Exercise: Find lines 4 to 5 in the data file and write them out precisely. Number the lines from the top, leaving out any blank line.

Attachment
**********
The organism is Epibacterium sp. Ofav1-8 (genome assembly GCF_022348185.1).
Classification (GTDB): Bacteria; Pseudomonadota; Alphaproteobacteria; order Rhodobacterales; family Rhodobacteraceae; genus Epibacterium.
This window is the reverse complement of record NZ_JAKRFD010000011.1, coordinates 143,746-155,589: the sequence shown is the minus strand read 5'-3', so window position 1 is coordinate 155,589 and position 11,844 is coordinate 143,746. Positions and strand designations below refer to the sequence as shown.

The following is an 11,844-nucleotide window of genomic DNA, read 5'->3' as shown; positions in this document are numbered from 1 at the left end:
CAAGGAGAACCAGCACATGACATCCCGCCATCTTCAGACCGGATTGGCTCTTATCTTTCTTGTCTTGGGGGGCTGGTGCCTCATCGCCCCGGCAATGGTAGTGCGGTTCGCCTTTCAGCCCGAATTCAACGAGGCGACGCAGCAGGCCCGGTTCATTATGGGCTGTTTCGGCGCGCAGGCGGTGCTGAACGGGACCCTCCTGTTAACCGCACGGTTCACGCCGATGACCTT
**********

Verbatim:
The following is an 11,844-nucleotide window of genomic DNA, read 5'->3' as shown; positions in this document are numbered from 1 at the left end:
CAAGGAGAACCAGCACATGACATCCCGCCATCTTCAGACCGGATTGGCTCTTATCTTTCTTGTCTTGGGGGGCTGGTGCCTCATCGCCCCGGCAATGGTAGTGCGGTTCGCCTTTCAGCCCGAATTCAACGAGGCGACGCAGCAGGCCCGGTTCATTATGGGCTGTTTCGGCGCGCAGGCGGTGCTGAACGGGACCCTCCTGTTAACCGCACGGTTCACGCCGATGACCTT